Album: Tragedy Will Find Us
Label: Pure Noise Records
Pressing: 1st press, white with oxblood and black splatter /500
That drum intro reminds me so much of Defeater. It’s not a great place to start a review, comparing the subject to another current band. It does however, act as a good way of letting us know what style of Hardcore we are letting ourselves in for. Thankfully, at least in sound, that is where the similarities between Defeater & Counterparts end…
For example, that shuffling, train-like drumbeat signified the end of Defeaters Empty Days & Sleepless Nights, but it is a precursor to Counterparts Tragedy Will Find Us album (They don't actually sound the same, but that's where my mind took me). It acts as a warning, preparing you, and you feel it in your stomach. The train gathers pace and then breaks into full speed. ‘Stillborn’ hurtles along, and then that first breakdown gives you a glimpse of how heavy this album can be. Barely a minute in and we are dealt a heavy blow, it slows right down and becomes so crushing you stop and take notice, before the song breaks into that galloping pace again. It’s almost as if they want to fool you into thinking it will be business as usual, before pausing and turning to look you in the eye, saying ‘This is what the fuck is up’ before carrying on as if nothing has happened.
The guitars are further back in the mix for this album. The fret work is just as good, and the trademark Counterparts guitar licks are still there, but not being at the forefront of the mix gives the music that ‘wall of sound’ feel. The heavy points of the album are so much more crushing and brutal. The first half of the album is very dark, very heavy, and very angry, building throughout the first four tracks, and culminating in the breakdown on ‘Stranger’, which is perhaps the album's heaviest point. It’s so pissed off, so cathartic, so bitter, and it’s fantastic. “I am a stranger when I stare into the eyes of those I love. Look away in disgust, protect yourself from the sight of my deception”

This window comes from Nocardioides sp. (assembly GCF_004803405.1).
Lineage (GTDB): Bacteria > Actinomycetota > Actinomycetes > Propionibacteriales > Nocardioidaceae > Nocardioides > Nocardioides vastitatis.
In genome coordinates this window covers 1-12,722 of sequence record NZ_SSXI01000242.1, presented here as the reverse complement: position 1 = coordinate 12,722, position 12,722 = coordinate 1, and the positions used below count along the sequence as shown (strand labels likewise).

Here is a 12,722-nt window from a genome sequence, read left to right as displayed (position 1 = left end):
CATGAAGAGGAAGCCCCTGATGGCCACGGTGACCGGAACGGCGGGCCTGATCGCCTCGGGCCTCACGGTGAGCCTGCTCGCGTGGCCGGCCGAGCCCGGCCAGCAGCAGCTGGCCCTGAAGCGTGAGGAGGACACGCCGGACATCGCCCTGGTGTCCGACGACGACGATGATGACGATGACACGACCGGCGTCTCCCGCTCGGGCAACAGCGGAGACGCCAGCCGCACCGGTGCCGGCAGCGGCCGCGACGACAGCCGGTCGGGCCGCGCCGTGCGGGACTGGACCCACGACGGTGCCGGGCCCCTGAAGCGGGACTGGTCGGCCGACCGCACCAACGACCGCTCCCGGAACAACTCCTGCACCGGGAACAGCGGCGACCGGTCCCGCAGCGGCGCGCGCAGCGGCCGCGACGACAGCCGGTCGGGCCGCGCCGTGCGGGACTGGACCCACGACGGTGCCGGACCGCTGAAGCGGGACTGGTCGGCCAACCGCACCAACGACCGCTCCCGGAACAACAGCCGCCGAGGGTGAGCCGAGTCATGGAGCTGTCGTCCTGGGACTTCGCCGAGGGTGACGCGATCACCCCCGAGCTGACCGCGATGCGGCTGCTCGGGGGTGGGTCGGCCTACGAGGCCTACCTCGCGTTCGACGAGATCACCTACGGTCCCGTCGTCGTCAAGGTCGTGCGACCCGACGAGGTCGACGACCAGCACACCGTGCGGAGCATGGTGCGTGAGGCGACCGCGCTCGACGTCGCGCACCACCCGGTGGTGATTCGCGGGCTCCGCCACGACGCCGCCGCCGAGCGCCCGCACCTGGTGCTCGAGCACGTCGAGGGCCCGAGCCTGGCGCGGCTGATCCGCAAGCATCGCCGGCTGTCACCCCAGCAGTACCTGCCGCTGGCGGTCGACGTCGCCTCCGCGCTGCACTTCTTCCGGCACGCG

The clean intro to ‘Burn’ lets you catch your breath, before Counterparts see if they can escalate the heaviness, eventually breaking into a melodic, almost uplifting guitar section instead. Although bordering on too long, the spoken word element works really well here - the layering of that vocal, and the subsequent breakdown remind me of Shai Hulud on That Within Blood Ill-Tempered. Which is obviously awesome. A video was released for ‘Burn’ just prior to the album drop, and I feel It is a very knowledgeable and well chosen ‘single’. It showcases every musical aspect of the album in this one track. It even trails off into a soft instrumental section, acting as an interlude before crossing into ‘Tragedy’, which is perhaps the most uplifting track on the album. It acts as a shining light after the darkness of the first five tracks, and has a rising hopefulness until the guitars step out from the mix. When that staccato, echoed guitar effect breaks out, it has such impact and warmth. A sceptic may write this off as being cheesy, but if Counterparts have hooked you in for the ride it makes for an amazing album midpoint. As the song eventually gives way to an instrumental section that in turn eventually collapses, your mind can’t help but wander away to somewhere positive before the silence of the record reaching the end of side A brings you back into the room.